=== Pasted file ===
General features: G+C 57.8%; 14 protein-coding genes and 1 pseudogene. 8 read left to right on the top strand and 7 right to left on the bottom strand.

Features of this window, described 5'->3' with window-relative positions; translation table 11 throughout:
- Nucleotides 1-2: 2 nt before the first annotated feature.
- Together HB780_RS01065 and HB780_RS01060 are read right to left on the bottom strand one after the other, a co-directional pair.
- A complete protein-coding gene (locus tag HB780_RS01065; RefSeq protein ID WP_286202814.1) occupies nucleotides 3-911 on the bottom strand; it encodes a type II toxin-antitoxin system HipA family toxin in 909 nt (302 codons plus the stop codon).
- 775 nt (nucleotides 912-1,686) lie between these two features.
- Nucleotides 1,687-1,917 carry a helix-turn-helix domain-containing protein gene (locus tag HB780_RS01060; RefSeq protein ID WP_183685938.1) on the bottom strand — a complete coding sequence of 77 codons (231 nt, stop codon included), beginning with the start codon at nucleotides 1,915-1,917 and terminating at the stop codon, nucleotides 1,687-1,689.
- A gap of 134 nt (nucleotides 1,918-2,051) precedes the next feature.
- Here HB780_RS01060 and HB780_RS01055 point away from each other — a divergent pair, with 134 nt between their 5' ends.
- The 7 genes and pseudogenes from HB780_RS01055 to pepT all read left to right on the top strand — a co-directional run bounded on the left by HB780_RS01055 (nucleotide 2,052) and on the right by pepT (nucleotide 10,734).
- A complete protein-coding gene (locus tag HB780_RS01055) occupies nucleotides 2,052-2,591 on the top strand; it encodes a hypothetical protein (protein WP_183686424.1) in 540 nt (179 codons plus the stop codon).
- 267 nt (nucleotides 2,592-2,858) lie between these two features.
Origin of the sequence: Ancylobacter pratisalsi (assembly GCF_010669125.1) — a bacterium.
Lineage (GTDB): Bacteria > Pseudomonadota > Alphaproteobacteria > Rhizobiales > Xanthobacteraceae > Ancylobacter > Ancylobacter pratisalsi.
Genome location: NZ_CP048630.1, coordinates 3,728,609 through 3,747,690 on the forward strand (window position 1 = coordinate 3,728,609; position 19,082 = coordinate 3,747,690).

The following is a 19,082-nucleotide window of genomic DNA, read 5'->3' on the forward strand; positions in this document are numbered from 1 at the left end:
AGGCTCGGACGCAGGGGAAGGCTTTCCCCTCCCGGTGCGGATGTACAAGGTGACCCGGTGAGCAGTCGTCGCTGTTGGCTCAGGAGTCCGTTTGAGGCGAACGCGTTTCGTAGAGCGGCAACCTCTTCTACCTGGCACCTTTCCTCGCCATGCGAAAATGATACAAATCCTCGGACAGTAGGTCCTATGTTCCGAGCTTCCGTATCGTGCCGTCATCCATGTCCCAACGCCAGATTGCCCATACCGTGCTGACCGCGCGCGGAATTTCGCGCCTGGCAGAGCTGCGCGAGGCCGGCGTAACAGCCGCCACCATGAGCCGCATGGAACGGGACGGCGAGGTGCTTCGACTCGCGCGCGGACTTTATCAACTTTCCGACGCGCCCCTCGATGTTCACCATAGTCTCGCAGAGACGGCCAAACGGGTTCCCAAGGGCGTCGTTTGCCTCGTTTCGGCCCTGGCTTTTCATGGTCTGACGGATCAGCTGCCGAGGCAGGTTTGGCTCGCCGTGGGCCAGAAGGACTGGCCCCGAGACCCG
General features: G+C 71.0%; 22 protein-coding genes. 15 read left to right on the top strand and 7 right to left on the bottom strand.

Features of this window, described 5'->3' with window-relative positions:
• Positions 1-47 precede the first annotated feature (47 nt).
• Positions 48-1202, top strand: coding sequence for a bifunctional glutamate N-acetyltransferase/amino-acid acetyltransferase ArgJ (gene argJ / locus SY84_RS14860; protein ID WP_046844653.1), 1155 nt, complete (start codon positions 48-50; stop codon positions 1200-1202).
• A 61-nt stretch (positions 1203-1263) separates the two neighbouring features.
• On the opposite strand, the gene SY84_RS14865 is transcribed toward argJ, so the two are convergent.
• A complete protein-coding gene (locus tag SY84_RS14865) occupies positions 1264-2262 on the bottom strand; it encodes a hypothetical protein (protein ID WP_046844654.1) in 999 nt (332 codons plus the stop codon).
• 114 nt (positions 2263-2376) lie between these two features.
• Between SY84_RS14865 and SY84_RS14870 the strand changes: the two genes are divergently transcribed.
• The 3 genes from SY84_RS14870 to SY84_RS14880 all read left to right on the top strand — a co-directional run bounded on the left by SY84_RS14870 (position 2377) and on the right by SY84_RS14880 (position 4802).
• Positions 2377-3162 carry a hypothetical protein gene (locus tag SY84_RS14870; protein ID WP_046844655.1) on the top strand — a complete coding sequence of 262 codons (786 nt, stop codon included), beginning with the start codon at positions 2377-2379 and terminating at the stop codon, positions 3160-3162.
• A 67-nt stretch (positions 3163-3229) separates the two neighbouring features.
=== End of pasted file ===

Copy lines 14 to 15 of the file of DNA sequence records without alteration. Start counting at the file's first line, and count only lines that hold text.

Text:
Lineage (GTDB): Bacteria > Pseudomonadota > Alphaproteobacteria > Rhizobiales > Xanthobacteraceae > Ancylobacter > Ancylobacter pratisalsi.
Genome location: NZ_CP048630.1, coordinates 3,728,609 through 3,747,690 on the forward strand (window position 1 = coordinate 3,728,609; position 19,082 = coordinate 3,747,690).